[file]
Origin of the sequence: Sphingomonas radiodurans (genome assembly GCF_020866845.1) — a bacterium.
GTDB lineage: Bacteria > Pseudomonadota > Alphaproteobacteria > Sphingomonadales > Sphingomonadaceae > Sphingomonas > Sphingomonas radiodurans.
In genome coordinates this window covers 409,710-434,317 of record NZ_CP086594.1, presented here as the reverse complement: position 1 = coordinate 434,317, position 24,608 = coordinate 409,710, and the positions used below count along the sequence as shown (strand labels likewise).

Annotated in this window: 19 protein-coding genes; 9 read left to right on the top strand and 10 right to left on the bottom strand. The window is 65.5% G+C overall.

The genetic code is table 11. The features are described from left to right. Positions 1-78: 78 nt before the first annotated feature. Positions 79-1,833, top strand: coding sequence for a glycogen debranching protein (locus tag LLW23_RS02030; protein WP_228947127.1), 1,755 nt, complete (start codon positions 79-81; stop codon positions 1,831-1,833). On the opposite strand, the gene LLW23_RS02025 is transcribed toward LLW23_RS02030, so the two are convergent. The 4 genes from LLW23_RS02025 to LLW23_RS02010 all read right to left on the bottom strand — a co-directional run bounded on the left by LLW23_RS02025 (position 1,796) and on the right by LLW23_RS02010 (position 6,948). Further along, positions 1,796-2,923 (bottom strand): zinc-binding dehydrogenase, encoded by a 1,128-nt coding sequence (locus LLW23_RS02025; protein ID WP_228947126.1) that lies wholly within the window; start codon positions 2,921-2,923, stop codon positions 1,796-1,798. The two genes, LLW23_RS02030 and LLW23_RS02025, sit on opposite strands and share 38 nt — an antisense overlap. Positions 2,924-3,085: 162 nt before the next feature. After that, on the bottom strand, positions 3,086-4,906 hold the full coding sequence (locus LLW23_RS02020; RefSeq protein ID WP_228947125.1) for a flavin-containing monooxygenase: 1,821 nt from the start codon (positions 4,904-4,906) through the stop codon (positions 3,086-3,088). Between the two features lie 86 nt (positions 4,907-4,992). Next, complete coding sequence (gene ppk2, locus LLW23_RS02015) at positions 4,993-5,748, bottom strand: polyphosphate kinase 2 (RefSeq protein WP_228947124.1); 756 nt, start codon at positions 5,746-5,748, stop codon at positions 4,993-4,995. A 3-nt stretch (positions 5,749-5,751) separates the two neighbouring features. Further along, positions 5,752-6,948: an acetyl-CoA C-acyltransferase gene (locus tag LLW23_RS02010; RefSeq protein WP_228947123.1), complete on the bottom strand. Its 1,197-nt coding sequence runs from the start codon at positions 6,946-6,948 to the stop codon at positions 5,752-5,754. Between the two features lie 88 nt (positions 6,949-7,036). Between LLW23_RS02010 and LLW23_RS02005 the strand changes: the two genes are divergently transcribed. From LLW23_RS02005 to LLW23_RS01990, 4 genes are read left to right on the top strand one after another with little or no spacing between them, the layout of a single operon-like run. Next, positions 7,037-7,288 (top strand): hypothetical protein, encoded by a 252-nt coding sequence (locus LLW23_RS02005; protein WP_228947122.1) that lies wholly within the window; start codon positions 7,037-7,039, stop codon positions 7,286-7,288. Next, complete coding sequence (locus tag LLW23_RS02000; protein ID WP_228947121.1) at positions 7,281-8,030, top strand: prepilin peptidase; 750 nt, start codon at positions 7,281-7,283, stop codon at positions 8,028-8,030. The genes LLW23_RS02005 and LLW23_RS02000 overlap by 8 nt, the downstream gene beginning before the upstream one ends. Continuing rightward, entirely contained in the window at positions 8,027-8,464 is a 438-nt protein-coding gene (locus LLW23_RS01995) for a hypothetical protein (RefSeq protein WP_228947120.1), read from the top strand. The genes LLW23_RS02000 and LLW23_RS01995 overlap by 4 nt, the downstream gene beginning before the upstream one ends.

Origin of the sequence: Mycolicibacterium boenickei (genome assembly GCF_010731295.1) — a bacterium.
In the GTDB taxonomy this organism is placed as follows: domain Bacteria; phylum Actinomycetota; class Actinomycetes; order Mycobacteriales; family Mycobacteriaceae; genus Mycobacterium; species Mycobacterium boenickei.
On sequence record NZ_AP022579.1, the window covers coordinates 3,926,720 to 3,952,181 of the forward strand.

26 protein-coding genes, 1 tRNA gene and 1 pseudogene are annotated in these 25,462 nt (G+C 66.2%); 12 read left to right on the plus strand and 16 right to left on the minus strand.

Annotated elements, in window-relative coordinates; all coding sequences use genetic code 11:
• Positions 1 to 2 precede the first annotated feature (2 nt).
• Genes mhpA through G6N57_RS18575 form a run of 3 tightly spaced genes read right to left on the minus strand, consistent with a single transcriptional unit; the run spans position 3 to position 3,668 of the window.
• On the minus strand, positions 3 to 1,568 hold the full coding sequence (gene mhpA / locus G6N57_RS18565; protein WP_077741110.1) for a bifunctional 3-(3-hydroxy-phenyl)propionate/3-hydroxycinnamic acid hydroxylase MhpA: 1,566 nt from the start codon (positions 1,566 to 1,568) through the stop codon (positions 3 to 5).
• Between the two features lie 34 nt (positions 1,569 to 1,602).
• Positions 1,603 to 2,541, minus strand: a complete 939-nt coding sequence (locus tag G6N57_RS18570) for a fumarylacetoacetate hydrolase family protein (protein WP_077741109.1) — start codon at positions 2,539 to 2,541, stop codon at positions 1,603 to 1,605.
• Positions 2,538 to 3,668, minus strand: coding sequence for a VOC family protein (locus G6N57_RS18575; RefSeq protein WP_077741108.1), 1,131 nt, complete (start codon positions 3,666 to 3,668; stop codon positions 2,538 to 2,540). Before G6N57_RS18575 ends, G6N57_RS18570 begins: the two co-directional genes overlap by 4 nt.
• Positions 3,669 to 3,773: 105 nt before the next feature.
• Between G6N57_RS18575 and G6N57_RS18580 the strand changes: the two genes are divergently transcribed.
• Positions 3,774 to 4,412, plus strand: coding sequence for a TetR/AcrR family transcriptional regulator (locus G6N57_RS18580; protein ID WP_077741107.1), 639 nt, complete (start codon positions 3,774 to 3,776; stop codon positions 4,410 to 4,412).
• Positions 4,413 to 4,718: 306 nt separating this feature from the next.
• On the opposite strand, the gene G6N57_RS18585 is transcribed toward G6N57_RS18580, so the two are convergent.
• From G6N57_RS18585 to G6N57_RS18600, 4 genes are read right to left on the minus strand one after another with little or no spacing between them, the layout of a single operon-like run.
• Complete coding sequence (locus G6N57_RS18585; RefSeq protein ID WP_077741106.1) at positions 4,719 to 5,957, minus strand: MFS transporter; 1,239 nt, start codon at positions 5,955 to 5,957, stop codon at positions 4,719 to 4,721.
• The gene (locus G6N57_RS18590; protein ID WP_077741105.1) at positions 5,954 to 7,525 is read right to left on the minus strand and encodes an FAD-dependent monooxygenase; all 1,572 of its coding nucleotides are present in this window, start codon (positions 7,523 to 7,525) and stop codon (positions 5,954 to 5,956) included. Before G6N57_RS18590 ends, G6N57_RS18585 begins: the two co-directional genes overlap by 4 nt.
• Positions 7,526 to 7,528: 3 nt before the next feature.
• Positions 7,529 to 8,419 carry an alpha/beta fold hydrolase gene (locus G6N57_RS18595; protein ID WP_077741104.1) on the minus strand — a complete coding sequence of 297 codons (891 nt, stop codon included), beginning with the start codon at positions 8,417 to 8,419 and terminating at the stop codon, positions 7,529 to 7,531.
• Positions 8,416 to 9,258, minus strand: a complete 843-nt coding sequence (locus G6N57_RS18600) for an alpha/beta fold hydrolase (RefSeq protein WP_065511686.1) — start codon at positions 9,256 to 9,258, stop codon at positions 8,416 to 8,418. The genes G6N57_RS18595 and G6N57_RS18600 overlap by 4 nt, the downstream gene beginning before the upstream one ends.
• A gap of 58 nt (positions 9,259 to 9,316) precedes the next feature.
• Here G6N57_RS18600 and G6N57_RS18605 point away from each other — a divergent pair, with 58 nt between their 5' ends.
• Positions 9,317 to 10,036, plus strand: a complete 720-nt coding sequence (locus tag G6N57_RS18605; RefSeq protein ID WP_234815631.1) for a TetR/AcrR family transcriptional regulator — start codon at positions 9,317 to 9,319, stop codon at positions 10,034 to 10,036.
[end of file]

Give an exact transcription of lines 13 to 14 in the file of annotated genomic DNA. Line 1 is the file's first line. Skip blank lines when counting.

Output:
• On the minus strand, positions 3 to 1,568 hold the full coding sequence (gene mhpA / locus G6N57_RS18565; protein WP_077741110.1) for a bifunctional 3-(3-hydroxy-phenyl)propionate/3-hydroxycinnamic acid hydroxylase MhpA: 1,566 nt from the start codon (positions 1,566 to 1,568) through the stop codon (positions 3 to 5).
• Between the two features lie 34 nt (positions 1,569 to 1,602).